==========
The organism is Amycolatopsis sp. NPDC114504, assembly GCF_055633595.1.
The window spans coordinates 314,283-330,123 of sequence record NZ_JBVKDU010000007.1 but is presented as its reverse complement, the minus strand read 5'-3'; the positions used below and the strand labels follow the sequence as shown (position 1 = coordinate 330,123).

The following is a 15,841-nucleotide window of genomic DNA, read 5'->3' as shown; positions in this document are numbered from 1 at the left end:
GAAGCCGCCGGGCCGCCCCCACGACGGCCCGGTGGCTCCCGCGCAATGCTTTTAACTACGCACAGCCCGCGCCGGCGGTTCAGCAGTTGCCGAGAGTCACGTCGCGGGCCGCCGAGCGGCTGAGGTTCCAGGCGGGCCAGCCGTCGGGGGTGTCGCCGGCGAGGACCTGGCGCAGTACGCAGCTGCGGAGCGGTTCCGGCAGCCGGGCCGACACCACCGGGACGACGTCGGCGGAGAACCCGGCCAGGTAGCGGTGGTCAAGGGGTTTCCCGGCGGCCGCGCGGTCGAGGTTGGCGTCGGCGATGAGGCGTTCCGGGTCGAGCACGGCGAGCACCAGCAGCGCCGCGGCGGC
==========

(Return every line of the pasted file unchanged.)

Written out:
The organism is Amycolatopsis sp. NPDC114504, assembly GCF_055633595.1.
The window spans coordinates 314,283-330,123 of sequence record NZ_JBVKDU010000007.1 but is presented as its reverse complement, the minus strand read 5'-3'; the positions used below and the strand labels follow the sequence as shown (position 1 = coordinate 330,123).

The following is a 15,841-nucleotide window of genomic DNA, read 5'->3' as shown; positions in this document are numbered from 1 at the left end:
GAAGCCGCCGGGCCGCCCCCACGACGGCCCGGTGGCTCCCGCGCAATGCTTTTAACTACGCACAGCCCGCGCCGGCGGTTCAGCAGTTGCCGAGAGTCACGTCGCGGGCCGCCGAGCGGCTGAGGTTCCAGGCGGGCCAGCCGTCGGGGGTGTCGCCGGCGAGGACCTGGCGCAGTACGCAGCTGCGGAGCGGTTCCGGCAGCCGGGCCGACACCACCGGGACGACGTCGGCGGAGAACCCGGCCAGGTAGCGGTGGTCAAGGGGTTTCCCGGCGGCCGCGCGGTCGAGGTTGGCGTCGGCGATGAGGCGTTCCGGGTCGAGCACGGCGAGCACCAGCAGCGCCGCGGCGGC